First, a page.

« on: October 20, 2017, 02:09:49 PM »
Umbrella Sam, nice catch on the MUD AND SAND poster. All of these years watching this film and I never noticed that until you pointed it out. I of course noticed the Mary Pickford picture, but that's more front and center.
SHERLOCK, JR. is a very special film to me as it was my introduction to Keaton and got me into silent comedy in general. Before this, I saw four Chaplin Essanay shorts from 1915 on TCM and was not impressed. These days, I appreciate those Essanay shorts for what they are....early Chaplin and ahead of their time, but there's a huge difference between 1915 and 1924, so starting out with mature silent films (basically, the 20's) is best for the newbie. First viewing of SHERLOCK, JR. blew me away instantly. I was blown away by the creative gags, the dangerous stunts, the wit, and Keaton's demeanor in general. I've been on board ever since.
As far as the length, SHERLOCK, JR. is a short feature. Basically, anything 40 minutes or more and at least four reels is a feature. SHERLOCK, JR. just squeezes by. Since this week's film routinely is called a Keaton feature, I am consistent. Chaplin's first directed feature, in my eyes, is not THE KID, but SHOULDER ARMS, and I also count THE PILGRIM. They're the same length as SHERLOCK, JR.
The plot of SHERLOCK, JR. is really not the point of the film, so I do not consider the minimal plot a flaw. Yes, the plot is resolved early on. The point of SHERLOCK, JR.; besides being a great comedy, is that we can aspire to be what we're not in dreams and live out fantasy, and to dig even further, movies are also an avenue where we can live out fantasy. Not that I'm a fan, but how the Hell else do you explain all these super hero movies that are coming out today? The majority of Keaton's dream takes place in a movie, so the two are definitely intertwined.
Pre dream Keaton is a wanna be detective and lover, and he's not very good at either (staying true to the proverb at the beginning of the film). He gets outwitted with the pawned watch, overshadowed by his rival for his girl, and when he is with his girl, is hilariously too timid to make a move towards her. The scene where Keaton and Kathryn McGuire are next to each other and Keaton gives the ring and proves to be a timid love maker are the closest to Harry Langdon Keaton ever got....and I love Langdon.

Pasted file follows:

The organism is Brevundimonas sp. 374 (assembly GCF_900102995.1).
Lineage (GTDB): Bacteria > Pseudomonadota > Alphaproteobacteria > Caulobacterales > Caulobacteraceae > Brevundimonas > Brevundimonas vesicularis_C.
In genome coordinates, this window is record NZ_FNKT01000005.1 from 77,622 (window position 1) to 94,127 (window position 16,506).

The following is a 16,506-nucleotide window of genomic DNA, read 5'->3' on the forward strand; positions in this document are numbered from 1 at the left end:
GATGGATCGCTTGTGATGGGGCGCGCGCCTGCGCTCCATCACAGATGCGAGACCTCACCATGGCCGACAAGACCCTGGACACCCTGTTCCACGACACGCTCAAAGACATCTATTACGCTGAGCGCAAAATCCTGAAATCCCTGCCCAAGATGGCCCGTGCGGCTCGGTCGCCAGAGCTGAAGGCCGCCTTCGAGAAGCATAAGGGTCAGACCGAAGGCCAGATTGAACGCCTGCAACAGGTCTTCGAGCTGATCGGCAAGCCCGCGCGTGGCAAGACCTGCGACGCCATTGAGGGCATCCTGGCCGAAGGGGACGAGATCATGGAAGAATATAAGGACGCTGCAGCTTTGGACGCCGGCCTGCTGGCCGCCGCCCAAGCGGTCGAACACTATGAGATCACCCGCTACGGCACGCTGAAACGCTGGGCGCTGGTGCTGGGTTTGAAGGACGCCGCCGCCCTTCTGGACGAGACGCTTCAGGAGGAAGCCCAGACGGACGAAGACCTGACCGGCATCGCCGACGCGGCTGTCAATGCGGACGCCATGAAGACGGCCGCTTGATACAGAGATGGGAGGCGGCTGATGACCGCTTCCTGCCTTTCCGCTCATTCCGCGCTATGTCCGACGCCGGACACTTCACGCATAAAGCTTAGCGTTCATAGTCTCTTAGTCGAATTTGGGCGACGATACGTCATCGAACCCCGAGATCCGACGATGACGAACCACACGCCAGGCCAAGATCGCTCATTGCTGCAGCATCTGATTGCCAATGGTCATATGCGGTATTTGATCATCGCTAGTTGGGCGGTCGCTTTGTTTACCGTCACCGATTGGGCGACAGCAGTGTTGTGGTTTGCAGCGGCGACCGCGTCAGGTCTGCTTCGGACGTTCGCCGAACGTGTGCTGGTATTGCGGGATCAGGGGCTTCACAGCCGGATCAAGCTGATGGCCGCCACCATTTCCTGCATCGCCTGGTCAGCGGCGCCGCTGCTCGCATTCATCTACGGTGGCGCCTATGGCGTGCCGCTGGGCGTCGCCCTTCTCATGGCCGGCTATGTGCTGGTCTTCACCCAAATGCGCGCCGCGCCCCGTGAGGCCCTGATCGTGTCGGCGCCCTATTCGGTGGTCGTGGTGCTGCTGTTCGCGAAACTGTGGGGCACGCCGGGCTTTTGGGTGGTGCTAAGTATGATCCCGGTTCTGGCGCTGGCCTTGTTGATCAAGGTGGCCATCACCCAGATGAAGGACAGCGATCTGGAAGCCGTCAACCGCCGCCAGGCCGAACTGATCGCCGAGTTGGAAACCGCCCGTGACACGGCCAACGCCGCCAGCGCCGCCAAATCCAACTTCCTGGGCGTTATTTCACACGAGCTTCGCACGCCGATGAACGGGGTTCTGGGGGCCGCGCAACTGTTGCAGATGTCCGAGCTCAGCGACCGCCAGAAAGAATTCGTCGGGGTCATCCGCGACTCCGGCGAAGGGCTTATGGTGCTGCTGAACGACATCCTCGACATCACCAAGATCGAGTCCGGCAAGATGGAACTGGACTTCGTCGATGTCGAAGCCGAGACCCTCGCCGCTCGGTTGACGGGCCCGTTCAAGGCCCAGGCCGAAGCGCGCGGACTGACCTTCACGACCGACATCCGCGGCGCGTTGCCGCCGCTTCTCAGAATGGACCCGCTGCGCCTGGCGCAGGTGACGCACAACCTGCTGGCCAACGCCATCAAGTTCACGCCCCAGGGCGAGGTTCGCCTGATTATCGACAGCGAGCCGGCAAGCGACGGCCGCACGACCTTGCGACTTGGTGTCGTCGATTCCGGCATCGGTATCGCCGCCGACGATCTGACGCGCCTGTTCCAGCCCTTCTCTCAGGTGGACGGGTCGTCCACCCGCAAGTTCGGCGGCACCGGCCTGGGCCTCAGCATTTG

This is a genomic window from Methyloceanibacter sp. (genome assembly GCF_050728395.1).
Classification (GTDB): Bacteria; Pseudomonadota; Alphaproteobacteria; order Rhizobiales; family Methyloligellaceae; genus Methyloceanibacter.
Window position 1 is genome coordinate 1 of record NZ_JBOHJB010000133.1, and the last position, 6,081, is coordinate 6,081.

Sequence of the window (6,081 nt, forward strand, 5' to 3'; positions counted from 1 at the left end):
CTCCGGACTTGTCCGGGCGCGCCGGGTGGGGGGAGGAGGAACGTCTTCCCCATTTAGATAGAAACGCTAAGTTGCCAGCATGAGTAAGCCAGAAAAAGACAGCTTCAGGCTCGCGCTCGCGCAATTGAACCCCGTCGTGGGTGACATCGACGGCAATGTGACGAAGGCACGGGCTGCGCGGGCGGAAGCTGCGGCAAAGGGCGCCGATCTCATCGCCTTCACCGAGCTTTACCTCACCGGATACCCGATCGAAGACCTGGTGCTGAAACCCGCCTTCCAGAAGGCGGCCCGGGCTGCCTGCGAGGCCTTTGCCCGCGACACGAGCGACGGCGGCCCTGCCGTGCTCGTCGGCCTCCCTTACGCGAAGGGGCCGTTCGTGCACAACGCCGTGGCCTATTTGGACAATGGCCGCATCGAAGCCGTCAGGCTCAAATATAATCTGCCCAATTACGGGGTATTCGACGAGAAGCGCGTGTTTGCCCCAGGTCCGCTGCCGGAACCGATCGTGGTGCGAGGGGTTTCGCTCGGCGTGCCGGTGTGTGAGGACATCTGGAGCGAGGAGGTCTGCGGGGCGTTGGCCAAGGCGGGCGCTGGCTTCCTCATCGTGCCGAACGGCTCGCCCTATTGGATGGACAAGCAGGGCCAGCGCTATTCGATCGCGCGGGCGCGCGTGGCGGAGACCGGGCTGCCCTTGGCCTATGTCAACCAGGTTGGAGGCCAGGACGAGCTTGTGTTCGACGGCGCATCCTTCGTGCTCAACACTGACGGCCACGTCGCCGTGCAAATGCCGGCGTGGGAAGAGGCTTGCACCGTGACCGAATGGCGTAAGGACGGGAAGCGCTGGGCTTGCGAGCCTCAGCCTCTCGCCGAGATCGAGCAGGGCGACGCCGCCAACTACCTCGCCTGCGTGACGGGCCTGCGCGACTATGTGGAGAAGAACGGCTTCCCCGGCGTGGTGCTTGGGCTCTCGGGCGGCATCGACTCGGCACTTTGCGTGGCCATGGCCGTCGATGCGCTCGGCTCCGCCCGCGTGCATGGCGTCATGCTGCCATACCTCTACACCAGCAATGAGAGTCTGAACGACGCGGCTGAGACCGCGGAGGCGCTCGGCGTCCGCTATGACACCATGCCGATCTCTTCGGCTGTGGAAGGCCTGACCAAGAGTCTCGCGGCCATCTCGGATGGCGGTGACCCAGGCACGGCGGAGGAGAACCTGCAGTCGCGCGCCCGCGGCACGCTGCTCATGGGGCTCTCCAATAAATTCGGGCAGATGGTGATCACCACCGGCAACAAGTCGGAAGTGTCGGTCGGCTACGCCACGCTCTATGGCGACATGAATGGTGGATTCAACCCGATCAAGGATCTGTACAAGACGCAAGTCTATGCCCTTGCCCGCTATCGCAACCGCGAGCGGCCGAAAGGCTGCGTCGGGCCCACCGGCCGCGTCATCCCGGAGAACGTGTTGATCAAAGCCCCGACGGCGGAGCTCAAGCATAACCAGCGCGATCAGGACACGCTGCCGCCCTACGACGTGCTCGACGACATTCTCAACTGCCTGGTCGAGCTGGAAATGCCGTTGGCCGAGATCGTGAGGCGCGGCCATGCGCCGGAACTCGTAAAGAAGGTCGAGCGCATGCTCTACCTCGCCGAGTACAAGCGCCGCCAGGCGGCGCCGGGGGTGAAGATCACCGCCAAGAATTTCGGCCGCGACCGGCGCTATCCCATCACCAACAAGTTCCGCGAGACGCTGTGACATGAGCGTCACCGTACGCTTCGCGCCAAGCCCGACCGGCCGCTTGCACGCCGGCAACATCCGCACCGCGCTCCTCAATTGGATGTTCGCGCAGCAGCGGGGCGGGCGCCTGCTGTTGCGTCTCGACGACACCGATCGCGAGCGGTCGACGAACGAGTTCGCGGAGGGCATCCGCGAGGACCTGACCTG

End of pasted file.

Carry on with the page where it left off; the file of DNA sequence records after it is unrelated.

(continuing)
OK, so Keaton's inept in real life, but in his movie/dream, he's always one move ahead of his rivals. He knows not to drink the poison liquor, he knows to grab away the explosive pool ball, he pre plans his escape when the rivals let down their guard and expose the pearls through that brilliant window gag, and he saves the girl nonchalantly and gets her in the end. When we return to real life, Keaton is again inept at making love to his girl, so what does he turn to for advice? The movie on the screen in front of him, impersonating, rather timidly, every move the leading man makes towards his lady. The very last gag which ends the film, which I won't give away for those who haven't seen it, is one of the most hysterical endings ever and takes the impersonation thing further than Keaton can go.
The physical comedy is wonderful and at times dangerous. Keaton really broke his next falling down from the water pipe by the train but didn't know about it until years later! The motorbike chase is awesome and that really blew me away first viewing....still does. The timing and mechanics of some of that stuff, like the stuff with the trucks and bridges especially, is breathtaking. I also love Keaton shadowing his rival early on, again, an act that must've taken great rehearsal and timing. Oh, and the transition scene into Hearts and Pearls where Keaton enters the movie screen and keeps transitioning into different surroundings is also brilliant, as is the ghost Keaton who enters the screen.
Really, one of the greatest movies ever made and a perfect introduction to silent film for any doubter. A very important film in my life.